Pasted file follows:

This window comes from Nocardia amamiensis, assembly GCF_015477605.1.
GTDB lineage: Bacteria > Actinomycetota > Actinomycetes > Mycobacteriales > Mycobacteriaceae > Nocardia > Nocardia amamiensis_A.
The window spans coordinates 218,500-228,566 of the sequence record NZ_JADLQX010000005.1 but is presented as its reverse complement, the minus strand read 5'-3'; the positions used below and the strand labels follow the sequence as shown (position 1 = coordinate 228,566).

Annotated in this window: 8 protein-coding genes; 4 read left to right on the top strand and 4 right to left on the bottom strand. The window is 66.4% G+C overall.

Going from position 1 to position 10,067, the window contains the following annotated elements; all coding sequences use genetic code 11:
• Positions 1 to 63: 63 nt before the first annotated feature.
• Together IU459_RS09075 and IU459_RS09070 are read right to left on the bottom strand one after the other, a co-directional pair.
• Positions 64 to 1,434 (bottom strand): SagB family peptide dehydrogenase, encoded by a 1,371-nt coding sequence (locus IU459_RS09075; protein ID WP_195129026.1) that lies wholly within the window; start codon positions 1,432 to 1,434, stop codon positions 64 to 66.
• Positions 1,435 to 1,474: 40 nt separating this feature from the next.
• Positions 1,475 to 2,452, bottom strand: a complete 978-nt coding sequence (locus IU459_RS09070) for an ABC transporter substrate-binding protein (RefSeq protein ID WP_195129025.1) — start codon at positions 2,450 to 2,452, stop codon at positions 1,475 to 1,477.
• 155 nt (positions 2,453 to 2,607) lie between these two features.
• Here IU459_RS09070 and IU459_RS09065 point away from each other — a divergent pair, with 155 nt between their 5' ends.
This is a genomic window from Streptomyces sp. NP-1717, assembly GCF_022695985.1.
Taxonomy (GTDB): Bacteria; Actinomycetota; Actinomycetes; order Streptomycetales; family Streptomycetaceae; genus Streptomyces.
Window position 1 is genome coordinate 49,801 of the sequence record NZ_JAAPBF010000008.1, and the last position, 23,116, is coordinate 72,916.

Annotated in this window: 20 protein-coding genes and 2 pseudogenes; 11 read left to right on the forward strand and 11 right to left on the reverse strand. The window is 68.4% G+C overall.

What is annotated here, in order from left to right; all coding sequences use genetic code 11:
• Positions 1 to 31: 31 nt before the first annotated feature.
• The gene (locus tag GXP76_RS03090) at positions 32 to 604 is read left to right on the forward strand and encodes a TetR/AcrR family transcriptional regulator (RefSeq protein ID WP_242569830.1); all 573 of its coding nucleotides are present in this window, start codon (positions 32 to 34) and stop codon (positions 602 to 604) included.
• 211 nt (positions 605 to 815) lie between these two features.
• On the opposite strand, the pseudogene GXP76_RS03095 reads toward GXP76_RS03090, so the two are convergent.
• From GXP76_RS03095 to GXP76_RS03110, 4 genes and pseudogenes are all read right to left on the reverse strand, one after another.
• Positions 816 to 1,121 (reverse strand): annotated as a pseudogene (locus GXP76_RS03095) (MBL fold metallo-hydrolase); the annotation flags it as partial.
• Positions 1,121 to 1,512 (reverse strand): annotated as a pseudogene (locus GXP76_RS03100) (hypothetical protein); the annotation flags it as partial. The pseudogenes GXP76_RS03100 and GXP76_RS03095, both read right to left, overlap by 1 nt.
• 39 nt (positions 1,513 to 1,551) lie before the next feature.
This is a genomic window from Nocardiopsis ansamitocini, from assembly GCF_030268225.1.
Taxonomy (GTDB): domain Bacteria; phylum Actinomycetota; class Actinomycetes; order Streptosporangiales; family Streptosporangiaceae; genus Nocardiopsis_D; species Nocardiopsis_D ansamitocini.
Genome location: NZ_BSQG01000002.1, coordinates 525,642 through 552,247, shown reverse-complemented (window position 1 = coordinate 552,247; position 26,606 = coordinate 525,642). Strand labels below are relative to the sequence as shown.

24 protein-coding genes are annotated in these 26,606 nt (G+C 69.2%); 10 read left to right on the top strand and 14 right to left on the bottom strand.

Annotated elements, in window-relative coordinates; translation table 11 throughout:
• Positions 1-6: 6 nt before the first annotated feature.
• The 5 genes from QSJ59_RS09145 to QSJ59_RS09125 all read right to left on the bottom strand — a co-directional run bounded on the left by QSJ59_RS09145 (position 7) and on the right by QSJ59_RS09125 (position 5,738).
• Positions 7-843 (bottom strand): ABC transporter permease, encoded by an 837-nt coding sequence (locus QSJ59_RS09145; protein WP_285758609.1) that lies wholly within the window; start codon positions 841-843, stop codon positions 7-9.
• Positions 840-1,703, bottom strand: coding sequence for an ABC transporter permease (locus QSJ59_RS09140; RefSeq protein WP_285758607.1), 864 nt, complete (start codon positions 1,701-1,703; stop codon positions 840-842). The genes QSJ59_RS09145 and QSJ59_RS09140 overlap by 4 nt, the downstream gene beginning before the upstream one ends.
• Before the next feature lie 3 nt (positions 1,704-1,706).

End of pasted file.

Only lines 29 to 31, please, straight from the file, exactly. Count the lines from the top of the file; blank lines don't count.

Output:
24 protein-coding genes are annotated in these 26,606 nt (G+C 69.2%); 10 read left to right on the top strand and 14 right to left on the bottom strand.

Annotated elements, in window-relative coordinates; translation table 11 throughout:
• Positions 1-6: 6 nt before the first annotated feature.